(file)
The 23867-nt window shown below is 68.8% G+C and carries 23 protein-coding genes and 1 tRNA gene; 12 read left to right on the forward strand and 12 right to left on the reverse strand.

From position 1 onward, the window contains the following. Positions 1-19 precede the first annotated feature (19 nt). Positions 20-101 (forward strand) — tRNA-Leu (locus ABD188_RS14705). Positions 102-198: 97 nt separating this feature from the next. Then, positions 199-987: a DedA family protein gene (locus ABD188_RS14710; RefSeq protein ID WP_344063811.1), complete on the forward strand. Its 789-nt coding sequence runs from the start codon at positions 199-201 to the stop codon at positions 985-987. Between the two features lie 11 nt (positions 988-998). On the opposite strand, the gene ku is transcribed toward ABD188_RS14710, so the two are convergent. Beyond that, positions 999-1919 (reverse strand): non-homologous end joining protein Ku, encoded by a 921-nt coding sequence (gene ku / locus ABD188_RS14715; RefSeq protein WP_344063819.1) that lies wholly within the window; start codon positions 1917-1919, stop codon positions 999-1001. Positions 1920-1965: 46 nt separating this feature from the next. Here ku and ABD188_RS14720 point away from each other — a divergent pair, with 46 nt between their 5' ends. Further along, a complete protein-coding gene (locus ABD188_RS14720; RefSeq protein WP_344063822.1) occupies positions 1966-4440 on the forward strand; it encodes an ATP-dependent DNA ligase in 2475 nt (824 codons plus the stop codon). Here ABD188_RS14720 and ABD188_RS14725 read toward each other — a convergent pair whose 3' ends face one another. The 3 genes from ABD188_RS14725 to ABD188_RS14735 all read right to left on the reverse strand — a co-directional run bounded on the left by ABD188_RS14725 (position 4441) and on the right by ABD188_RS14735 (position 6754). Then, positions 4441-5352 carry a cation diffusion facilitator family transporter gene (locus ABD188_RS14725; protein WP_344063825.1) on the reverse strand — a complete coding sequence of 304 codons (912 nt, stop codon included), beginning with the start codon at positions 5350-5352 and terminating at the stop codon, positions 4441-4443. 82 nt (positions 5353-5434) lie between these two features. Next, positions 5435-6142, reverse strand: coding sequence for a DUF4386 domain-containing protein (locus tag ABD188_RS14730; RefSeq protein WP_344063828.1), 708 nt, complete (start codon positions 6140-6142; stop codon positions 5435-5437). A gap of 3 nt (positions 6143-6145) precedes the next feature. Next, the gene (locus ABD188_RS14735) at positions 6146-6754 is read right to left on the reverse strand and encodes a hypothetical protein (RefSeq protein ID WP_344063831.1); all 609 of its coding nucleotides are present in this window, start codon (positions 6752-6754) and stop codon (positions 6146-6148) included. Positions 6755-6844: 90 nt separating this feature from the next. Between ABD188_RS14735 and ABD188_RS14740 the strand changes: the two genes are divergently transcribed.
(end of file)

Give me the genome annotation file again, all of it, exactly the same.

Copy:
The 23867-nt window shown below is 68.8% G+C and carries 23 protein-coding genes and 1 tRNA gene; 12 read left to right on the forward strand and 12 right to left on the reverse strand.

From position 1 onward, the window contains the following. Positions 1-19 precede the first annotated feature (19 nt). Positions 20-101 (forward strand) — tRNA-Leu (locus ABD188_RS14705). Positions 102-198: 97 nt separating this feature from the next. Then, positions 199-987: a DedA family protein gene (locus ABD188_RS14710; RefSeq protein ID WP_344063811.1), complete on the forward strand. Its 789-nt coding sequence runs from the start codon at positions 199-201 to the stop codon at positions 985-987. Between the two features lie 11 nt (positions 988-998). On the opposite strand, the gene ku is transcribed toward ABD188_RS14710, so the two are convergent. Beyond that, positions 999-1919 (reverse strand): non-homologous end joining protein Ku, encoded by a 921-nt coding sequence (gene ku / locus ABD188_RS14715; RefSeq protein WP_344063819.1) that lies wholly within the window; start codon positions 1917-1919, stop codon positions 999-1001. Positions 1920-1965: 46 nt separating this feature from the next. Here ku and ABD188_RS14720 point away from each other — a divergent pair, with 46 nt between their 5' ends. Further along, a complete protein-coding gene (locus ABD188_RS14720; RefSeq protein WP_344063822.1) occupies positions 1966-4440 on the forward strand; it encodes an ATP-dependent DNA ligase in 2475 nt (824 codons plus the stop codon). Here ABD188_RS14720 and ABD188_RS14725 read toward each other — a convergent pair whose 3' ends face one another. The 3 genes from ABD188_RS14725 to ABD188_RS14735 all read right to left on the reverse strand — a co-directional run bounded on the left by ABD188_RS14725 (position 4441) and on the right by ABD188_RS14735 (position 6754). Then, positions 4441-5352 carry a cation diffusion facilitator family transporter gene (locus ABD188_RS14725; protein WP_344063825.1) on the reverse strand — a complete coding sequence of 304 codons (912 nt, stop codon included), beginning with the start codon at positions 5350-5352 and terminating at the stop codon, positions 4441-4443. 82 nt (positions 5353-5434) lie between these two features. Next, positions 5435-6142, reverse strand: coding sequence for a DUF4386 domain-containing protein (locus tag ABD188_RS14730; RefSeq protein WP_344063828.1), 708 nt, complete (start codon positions 6140-6142; stop codon positions 5435-5437). A gap of 3 nt (positions 6143-6145) precedes the next feature. Next, the gene (locus ABD188_RS14735) at positions 6146-6754 is read right to left on the reverse strand and encodes a hypothetical protein (RefSeq protein ID WP_344063831.1); all 609 of its coding nucleotides are present in this window, start codon (positions 6752-6754) and stop codon (positions 6146-6148) included. Positions 6755-6844: 90 nt separating this feature from the next. Between ABD188_RS14735 and ABD188_RS14740 the strand changes: the two genes are divergently transcribed.